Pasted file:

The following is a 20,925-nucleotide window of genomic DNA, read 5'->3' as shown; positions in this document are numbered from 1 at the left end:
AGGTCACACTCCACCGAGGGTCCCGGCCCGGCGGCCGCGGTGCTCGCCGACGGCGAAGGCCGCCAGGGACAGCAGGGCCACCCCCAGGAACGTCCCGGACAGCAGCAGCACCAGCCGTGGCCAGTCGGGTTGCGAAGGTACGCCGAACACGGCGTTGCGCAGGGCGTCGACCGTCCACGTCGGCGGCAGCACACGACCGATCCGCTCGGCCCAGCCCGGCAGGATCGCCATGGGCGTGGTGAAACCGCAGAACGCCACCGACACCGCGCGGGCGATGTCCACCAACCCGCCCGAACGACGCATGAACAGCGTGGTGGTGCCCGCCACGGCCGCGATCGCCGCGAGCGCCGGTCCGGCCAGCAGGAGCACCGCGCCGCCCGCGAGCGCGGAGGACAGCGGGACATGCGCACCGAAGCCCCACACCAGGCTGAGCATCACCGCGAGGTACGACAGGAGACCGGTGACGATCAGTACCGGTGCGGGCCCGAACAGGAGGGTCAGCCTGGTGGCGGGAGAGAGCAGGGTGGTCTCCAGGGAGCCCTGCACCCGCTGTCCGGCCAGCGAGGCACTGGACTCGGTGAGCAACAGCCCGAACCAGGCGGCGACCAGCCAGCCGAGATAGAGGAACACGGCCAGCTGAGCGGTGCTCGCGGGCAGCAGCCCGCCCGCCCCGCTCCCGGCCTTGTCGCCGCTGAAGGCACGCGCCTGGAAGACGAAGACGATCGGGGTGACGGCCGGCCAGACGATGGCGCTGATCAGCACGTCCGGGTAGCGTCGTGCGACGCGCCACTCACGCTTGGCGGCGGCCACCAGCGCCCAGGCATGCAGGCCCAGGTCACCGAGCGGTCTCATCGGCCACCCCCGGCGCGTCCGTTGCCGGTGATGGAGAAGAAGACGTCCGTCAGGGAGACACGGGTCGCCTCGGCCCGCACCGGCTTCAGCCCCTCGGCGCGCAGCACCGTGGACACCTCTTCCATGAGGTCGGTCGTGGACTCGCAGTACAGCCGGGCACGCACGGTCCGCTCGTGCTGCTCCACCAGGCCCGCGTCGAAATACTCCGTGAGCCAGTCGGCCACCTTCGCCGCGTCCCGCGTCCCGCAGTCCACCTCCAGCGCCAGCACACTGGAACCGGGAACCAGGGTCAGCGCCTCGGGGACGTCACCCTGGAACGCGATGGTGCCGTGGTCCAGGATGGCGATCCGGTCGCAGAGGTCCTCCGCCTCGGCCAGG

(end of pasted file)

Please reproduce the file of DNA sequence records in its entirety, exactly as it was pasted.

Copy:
The following is a 20,925-nucleotide window of genomic DNA, read 5'->3' as shown; positions in this document are numbered from 1 at the left end:
AGGTCACACTCCACCGAGGGTCCCGGCCCGGCGGCCGCGGTGCTCGCCGACGGCGAAGGCCGCCAGGGACAGCAGGGCCACCCCCAGGAACGTCCCGGACAGCAGCAGCACCAGCCGTGGCCAGTCGGGTTGCGAAGGTACGCCGAACACGGCGTTGCGCAGGGCGTCGACCGTCCACGTCGGCGGCAGCACACGACCGATCCGCTCGGCCCAGCCCGGCAGGATCGCCATGGGCGTGGTGAAACCGCAGAACGCCACCGACACCGCGCGGGCGATGTCCACCAACCCGCCCGAACGACGCATGAACAGCGTGGTGGTGCCCGCCACGGCCGCGATCGCCGCGAGCGCCGGTCCGGCCAGCAGGAGCACCGCGCCGCCCGCGAGCGCGGAGGACAGCGGGACATGCGCACCGAAGCCCCACACCAGGCTGAGCATCACCGCGAGGTACGACAGGAGACCGGTGACGATCAGTACCGGTGCGGGCCCGAACAGGAGGGTCAGCCTGGTGGCGGGAGAGAGCAGGGTGGTCTCCAGGGAGCCCTGCACCCGCTGTCCGGCCAGCGAGGCACTGGACTCGGTGAGCAACAGCCCGAACCAGGCGGCGACCAGCCAGCCGAGATAGAGGAACACGGCCAGCTGAGCGGTGCTCGCGGGCAGCAGCCCGCCCGCCCCGCTCCCGGCCTTGTCGCCGCTGAAGGCACGCGCCTGGAAGACGAAGACGATCGGGGTGACGGCCGGCCAGACGATGGCGCTGATCAGCACGTCCGGGTAGCGTCGTGCGACGCGCCACTCACGCTTGGCGGCGGCCACCAGCGCCCAGGCATGCAGGCCCAGGTCACCGAGCGGTCTCATCGGCCACCCCCGGCGCGTCCGTTGCCGGTGATGGAGAAGAAGACGTCCGTCAGGGAGACACGGGTCGCCTCGGCCCGCACCGGCTTCAGCCCCTCGGCGCGCAGCACCGTGGACACCTCTTCCATGAGGTCGGTCGTGGACTCGCAGTACAGCCGGGCACGCACGGTCCGCTCGTGCTGCTCCACCAGGCCCGCGTCGAAATACTCCGTGAGCCAGTCGGCCACCTTCGCCGCGTCCCGCGTCCCGCAGTCCACCTCCAGCGCCAGCACACTGGAACCGGGAACCAGGGTCAGCGCCTCGGGGACGTCACCCTGGAACGCGATGGTGCCGTGGTCCAGGATGGCGATCCGGTCGCAGAGGTCCTCCGCCTCGGCCAGG